With new controversies rising, Tribhuvan University is becoming centre of anomaliesCases of irregularities, one after another, are tarnishing the image of the country’s oldest varsity
Last week, the Commission for Investigation of Abuse of Authority filed a corruption case against around a dozen senior officials from Tribhuvan University.
They have been charged with manipulating marks of some candidates who had taken exams for jobs in the university. The anti-graft agency said the officials in question had increased the marks obtained by them, who are said to have close relations with the officials, to ensure they got the job, depriving the deserving candidates of the opportunity.
A day before the commission filed the corruption case, senior officials of the university admitted before a House committee that an official at the Office of the Controller of Examinations was involved in increasing the obtained marks of a master’s student on several occasions to ensure that he got a degree in three subjects.
These are the latest examples of how anomalies have grown in the country’s premier institution, which is losing its sheen and earning disrepute.
“You get what you are seeing today when politics rules the roost in academic institutions,” says Kedar Bhakta Mathema, who served as the vice-chancellor of Tribhuvan University for four years from 1991.
“The top leadership of the universities is picked on the basis of political sharing,” Mathema told the Post. “Such appointees enjoy political patronage. This practice, which
has been going on for quite some time, only promotes impunity.”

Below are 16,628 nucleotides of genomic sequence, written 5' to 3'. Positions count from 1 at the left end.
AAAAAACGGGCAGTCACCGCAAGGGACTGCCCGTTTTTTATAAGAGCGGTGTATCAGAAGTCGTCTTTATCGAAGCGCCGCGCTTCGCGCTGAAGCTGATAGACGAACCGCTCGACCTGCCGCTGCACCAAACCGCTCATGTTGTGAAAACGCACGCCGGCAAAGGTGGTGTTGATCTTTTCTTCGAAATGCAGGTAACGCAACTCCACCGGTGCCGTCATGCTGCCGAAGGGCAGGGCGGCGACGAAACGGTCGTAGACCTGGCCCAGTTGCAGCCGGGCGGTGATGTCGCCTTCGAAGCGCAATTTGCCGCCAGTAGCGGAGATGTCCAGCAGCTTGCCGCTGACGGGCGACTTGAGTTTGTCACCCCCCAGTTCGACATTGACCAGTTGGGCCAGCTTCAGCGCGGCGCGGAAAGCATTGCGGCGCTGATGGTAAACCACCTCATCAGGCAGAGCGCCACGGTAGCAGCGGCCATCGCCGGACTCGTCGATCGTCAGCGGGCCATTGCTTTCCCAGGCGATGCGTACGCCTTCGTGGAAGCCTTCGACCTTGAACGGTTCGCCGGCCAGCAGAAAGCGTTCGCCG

Despite widespread criticism for plagiarism, Tirtha Khaniya, the current vice-chancellor of the university, who is also a political appointee, has continued his job.
Ferit Kilickaya, an associate professor at Middle East Technical University and Mehmet Akif Ersoy University, Turkey has accused Khaniya of lifting a section of his article for a paper published in a journal by the Nepal English Language Teachers’ Association.
Education experts say they do not have much hope for a university whose vice-chancellor himself faces plagiarism charges.
Professors at the university say they were shocked to hear about the recent developments but were yet to decide on the steps to be taken.
“Our attention has been drawn by these incidents,” said Yogendra Badbariya, former president of the Tribhuvan University Teachers Association. “I am sure our friends will raise voice against such malpractices.”
The university teachers are currently busy with the general convention of their association and are focused on strategies to ensure victory for their panels.
The university teachers, who are supposed to give direction to the society, spent the whole day last Thursday debating membership issues. Ways to improve the university did not figure in their meeting.
Their convention, initially scheduled to be inaugurated by Prime Minister KP Sharma Oli the same afternoon, was cancelled after the teachers failed to agree on membership issues.
“University teachers have turned into cadres of political parties,” said a professor at Nepal Law Campus who spoke on the condition of anonymity because his colleagues are also part of university politics. “What changes can you expect from them?”
Established in 1959, Tribhuvaun University once was an exemplary institution.
But over the years, the university has turned into a hotbed of political powerplay instead of it evolving as a centre of academic activities.
Professors, both current and former, say the university these days is run not by academicians but by those who are picked by the politicians.
The recent incidents show that the university, which has around 85 percent enrolment of university students in the country, has become the centre of anomalies, they say.
“The professors who have a crucial role to play in guiding the society in the right direction are themselves in the wrong direction,” Mathema, who is remembered for introducing significant reform measures in the university, told the Post. “It’s sad to see that professors at the university have maintained an eerie silence even as the image of the institution deteriorates by the day.”